Deputy Pearse Doherty: To ask the Minister for Finance if he will confirm the cash received by the National Asset Management Agency since its inception in respect of the sale of loans; the total original book value of the loans plus interest accruing to the point of disposal and the total NAMA acquisition value of the disposed loans..

Minister for Finance, Michael Noonan: I propose to take questions 179, 180, 181 and 182 together.

I am advised by the National Asset Management Agency (NAMA) that since inception to 31 March 2012 it has sold loans with a nominal value of €1.9 billion, and generated €7.2 billion in cash receipts from borrowers. (see page 3 of NAMA Quarterly Report, 31 March 2012 for additional detail)

The Agency advises that net profit on disposal of loans is recorded in its Section 55 Quarterly Accounts and in its year-end consolidated income statement.  The cumulative amount to 31 March 2012 is €89.7m. These documents are available on the Agency’s website, http://www.nama.ie.  The Section 55 Quarterly Accounts for the three months ending 30th June 2012 are currently being considered by Government and will be laid before the Houses of the Oireachtas in due course.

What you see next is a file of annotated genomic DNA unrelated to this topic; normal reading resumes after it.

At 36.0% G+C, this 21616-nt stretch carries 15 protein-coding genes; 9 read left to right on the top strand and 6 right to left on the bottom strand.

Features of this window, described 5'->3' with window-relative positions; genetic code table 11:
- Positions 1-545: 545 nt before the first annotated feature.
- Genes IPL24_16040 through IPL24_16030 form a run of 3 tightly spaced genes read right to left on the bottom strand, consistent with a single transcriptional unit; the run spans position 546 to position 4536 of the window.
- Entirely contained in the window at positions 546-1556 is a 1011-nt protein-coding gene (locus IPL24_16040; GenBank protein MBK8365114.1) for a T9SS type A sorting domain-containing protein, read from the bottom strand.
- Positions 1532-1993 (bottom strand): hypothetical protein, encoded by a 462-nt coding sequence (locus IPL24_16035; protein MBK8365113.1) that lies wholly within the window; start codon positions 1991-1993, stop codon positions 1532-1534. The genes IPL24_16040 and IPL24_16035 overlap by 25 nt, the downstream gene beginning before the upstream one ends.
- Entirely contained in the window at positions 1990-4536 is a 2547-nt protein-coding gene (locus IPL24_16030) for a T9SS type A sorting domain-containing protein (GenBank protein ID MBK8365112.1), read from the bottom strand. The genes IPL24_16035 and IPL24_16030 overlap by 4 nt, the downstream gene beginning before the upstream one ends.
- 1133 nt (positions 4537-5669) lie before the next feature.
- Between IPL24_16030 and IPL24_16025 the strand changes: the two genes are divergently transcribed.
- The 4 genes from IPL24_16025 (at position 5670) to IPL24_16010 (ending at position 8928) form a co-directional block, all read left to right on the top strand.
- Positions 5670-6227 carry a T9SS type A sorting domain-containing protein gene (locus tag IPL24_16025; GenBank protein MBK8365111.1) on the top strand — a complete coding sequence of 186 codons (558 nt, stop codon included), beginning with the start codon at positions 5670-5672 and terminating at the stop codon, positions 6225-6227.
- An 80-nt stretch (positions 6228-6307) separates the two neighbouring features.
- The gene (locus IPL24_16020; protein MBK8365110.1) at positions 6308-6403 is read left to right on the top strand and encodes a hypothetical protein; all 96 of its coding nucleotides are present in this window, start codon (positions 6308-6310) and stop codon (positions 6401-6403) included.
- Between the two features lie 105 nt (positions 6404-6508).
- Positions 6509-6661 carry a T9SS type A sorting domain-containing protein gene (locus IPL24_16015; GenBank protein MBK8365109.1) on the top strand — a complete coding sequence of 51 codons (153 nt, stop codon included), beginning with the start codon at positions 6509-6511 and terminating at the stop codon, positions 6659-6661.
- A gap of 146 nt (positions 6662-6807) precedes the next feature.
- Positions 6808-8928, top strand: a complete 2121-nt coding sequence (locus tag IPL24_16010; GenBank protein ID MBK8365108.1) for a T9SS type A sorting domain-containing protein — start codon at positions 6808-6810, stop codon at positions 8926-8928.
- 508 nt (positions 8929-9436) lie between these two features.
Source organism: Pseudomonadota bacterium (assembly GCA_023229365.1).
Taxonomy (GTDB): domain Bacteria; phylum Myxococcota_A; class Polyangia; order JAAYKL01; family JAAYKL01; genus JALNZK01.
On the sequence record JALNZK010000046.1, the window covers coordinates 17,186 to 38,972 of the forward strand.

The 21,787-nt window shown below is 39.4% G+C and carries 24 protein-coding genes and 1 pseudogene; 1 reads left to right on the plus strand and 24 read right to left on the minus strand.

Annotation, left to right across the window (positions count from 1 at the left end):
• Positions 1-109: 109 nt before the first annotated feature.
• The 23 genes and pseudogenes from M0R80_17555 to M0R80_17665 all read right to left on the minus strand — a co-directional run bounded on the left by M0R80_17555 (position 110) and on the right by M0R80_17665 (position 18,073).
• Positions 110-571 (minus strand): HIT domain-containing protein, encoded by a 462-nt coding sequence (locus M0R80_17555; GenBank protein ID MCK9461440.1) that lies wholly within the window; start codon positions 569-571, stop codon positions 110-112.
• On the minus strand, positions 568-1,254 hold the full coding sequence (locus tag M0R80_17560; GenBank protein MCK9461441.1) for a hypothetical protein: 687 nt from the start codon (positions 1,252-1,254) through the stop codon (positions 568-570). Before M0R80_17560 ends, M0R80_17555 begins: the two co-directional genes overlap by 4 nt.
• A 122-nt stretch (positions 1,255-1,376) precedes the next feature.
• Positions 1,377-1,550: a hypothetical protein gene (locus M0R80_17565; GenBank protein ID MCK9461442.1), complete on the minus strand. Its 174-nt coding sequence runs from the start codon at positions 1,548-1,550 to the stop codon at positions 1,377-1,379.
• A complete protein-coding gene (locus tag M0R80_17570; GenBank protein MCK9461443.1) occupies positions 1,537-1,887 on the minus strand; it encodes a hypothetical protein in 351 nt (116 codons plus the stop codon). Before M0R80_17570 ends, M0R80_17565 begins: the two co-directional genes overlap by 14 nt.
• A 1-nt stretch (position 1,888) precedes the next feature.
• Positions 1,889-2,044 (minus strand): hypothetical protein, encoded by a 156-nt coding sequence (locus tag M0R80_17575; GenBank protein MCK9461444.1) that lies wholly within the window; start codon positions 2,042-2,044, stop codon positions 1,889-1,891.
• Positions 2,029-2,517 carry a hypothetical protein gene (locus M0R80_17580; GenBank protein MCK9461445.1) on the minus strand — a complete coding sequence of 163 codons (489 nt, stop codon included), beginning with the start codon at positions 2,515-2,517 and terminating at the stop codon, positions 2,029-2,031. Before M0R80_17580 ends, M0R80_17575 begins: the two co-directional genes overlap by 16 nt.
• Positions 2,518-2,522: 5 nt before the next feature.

The Agency advises that in the case of a loan sale, it disposes of the entire par debt and that therefore the matter of debt compromise does not arise.  For the debtor, the only change is that there is a new loan note holder. NAMA operates a phased an orderly programme of disposal of both assets and loans to achieve the best possible outcome for the taxpayer.